Developing leaders’ capacity to improve teaching in a small school

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St George Church in Wales Primary School is on a journey to improve the quality of teaching. Since the core inspection in May 2015, the headteacher has provided more opportunities for staff to view best practice in other schools and has worked with teachers to reach a shared understanding of what good practice looks like. Teachers have co-constructed a teaching charter, which they are now embedding into their daily practice.


St George Church in Wales Primary School is in the small village of St George, near Abergele in Conwy.  Currently 61 pupils attend the school, six of whom attend nursery on a part-time basis.  The school is organised into three mixed-age classes.  Most pupils are of white British ethnicity.  A few pupils speak English as an additional language.

Around 17% of pupils are eligible for free school meals.  The school identifies that 22% of pupils have additional learning needs.

The headteacher has been in post since September 2010.  He has a teaching commitment of at least two and a half days each week.  The school’s leadership team consists of the headteacher and a teacher with a part-time teaching and learning responsibility.

Strategy and action

The headteacher used the 2015 inspection outcomes as a catalyst for improvement.  In the first instance, he identified the need for the school to become more outward looking to find and adopt approaches that would improve teaching and learning.  Staff began to visit local schools identified as having good standards of teaching.  Over a period of about eight weeks, teachers visited other schools to observe lessons, to identify good practice and to work on planning for pupils of different abilities.  At the same time, the school adopted a ‘teaching charter’.  This continuum of descriptors of teaching helped teachers to understand what good practice might look like within their classrooms.  They were able to identify many of the traits of good practice cited in the charter through their observations of and work with their partner school.  These measures were effective in raising teachers’ expectations of their work, in supporting them to reflect on their own practice and in bringing levels of consistency to the quality of teaching.  For example, the follow-up report of 2016 noted that ‘all teachers use consistent approaches, such as sharing learning intentions with pupils at the beginning of lessons and useful plenaries at the end of each session’.  As a result of raised expectations and a developing awareness of pedagogical approaches, most teachers now use a suitable range of assessment for learning strategies successfully.  For example, foundation phase pupils now identify well strengths and areas for improvement in their own work and the work of others through verbal feedback and by using a traffic light grading system.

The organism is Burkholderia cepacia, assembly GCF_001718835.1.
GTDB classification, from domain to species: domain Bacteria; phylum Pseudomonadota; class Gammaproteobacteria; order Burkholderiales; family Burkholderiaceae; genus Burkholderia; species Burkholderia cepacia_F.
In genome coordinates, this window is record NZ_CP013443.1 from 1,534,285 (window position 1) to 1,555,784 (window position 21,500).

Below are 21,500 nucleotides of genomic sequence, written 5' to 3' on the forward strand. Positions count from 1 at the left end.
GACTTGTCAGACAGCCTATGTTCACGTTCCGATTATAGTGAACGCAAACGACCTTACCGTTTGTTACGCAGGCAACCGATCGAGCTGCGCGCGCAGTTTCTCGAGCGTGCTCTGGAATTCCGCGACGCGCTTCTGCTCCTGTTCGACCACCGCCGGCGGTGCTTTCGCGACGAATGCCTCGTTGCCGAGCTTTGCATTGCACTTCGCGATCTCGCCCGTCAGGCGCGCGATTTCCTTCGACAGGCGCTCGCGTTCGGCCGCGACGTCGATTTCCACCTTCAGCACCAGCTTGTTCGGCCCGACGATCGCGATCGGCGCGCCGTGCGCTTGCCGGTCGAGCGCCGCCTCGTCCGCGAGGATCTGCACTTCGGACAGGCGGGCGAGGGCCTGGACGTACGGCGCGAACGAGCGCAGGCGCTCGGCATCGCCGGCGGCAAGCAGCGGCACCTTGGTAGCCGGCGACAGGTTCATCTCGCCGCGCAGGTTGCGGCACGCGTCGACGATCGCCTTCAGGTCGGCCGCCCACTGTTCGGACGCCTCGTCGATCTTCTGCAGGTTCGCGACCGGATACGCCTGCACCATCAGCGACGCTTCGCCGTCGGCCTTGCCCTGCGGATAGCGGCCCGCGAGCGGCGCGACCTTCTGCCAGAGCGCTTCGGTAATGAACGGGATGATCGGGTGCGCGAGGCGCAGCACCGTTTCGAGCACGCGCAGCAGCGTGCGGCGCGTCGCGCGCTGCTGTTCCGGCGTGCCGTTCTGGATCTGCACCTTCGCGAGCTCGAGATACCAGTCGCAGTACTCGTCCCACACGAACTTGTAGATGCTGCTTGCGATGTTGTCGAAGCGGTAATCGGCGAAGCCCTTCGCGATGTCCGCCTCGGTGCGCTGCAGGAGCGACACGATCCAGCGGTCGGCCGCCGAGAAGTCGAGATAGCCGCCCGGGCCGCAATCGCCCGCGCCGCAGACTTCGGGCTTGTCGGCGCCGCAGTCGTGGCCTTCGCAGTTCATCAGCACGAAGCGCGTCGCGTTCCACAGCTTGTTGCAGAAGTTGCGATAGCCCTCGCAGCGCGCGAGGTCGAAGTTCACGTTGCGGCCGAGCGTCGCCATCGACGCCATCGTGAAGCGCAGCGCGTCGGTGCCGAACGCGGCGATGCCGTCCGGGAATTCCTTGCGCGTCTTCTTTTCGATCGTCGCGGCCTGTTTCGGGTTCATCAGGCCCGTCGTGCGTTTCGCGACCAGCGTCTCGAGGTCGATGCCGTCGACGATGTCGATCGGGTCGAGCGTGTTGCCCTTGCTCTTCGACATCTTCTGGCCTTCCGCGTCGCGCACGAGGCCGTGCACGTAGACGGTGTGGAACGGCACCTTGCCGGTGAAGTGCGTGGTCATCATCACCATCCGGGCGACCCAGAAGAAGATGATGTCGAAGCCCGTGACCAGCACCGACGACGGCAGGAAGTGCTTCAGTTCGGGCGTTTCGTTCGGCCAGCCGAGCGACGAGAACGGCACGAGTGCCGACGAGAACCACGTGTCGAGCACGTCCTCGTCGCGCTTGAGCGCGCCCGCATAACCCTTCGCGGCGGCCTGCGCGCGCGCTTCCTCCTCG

The school’s leaders used inspection recommendations about aspects of their leadership to improve teaching further.  For example, they improved self-evaluation processes and began to make effective use of the performance management of staff.  Leaders started to involve all staff in monitoring activities.  These activities included a scrutiny of pupils’ books to evaluate how well feedback helped pupils to improve their work.  These activities informed professional development for all staff, for example by looking at effective marking from other schools.  Leaders drove this forward by setting a performance management target for all staff of improving the quality of marking and feedback for pupils.  In 2016, inspectors identified that ‘arrangements for marking and feedback to pupils are effective and help pupils to understand what they have done well and what they need to do to improve further’.  These were important team building activities that supported the staff to understand the collective role they had in accelerating pupils’ progress and the importance of helping each other.